I’m excited about a great lineup of speakers scheduled to appear at the AALU annual meeting in Washington, D.C., in a few days. I’ll be heading out from Denver Sunday morning, reaching the nation’s capitol just in time to catch Dennis Miller’s keynote at the President’s Dinner on Sunday night.
While I’m relatively sure he’ll have many attendees queuing up the thesaurus apps on their smartphones, I’ll be curious to see how he tailors his remarks to the interests of the advanced underwriting crowd.
The event kicks into high gear during Monday morning’s general session, when former New Mexico Gov. Bill Richardson and “Freakonomics” author Steven Levitt warm up for headliner George W. Bush
, who will hopefully have more on his agenda than selling copies of “Decision Points.”
Tuesday’s the day AALU attendees make their all-important annual ascent of Capitol Hill to share their unique knowledge of the industry — and their concerns — with their members of Congress. A politically involved membership is the key to AALU’s mission to protect the business environment of agents in the advanced markets, and Capitol Hill Day during the annual meeting is a centerpiece of AALU’s program to assist members in their efforts to get involved in the political process.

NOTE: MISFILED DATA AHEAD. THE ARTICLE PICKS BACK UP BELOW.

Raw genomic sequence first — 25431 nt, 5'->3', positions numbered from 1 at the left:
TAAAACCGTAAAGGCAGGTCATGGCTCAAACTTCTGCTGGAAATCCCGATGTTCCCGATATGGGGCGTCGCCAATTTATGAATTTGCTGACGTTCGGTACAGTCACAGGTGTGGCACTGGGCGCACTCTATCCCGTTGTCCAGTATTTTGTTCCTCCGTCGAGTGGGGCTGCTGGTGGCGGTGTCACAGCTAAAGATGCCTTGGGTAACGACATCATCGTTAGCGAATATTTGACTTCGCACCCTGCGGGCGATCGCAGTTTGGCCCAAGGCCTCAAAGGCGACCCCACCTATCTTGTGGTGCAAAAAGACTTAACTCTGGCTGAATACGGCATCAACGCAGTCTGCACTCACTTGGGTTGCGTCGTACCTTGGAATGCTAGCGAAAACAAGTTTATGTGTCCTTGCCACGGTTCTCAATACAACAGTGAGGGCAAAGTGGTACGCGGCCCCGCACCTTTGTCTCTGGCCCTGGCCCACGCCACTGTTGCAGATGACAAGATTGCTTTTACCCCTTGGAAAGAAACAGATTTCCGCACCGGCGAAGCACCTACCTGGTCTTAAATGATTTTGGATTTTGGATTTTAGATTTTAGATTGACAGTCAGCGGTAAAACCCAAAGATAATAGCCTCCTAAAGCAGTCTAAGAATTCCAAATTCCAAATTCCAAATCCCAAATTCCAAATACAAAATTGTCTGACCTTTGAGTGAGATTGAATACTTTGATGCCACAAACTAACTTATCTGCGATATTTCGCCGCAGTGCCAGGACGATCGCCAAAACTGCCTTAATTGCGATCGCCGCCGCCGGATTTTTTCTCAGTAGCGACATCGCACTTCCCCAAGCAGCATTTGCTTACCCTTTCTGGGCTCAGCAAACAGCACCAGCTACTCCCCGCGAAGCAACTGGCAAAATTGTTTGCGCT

Having attended the past two annual meetings, I can attest that this event serves as a loud reminder for the AALU membership of the importance of staying up to date on the regulatory environment in Washington. These industry leaders are well-prepared to broach important issues with their elected representatives by the time those buses leave the conference hotel for the Hill.
The event wraps up next Wednesday with syndicated columnist Donna Brazile and former White House press secretary Dana Perino headlining the closing general session.
Check in with www.lifeinsuranceselling.com
for updates from the conference, or if you are so inclined, you can purchase access via AALU to the Virtual Annual Conference, where general sessions and select workshops will be carried live online.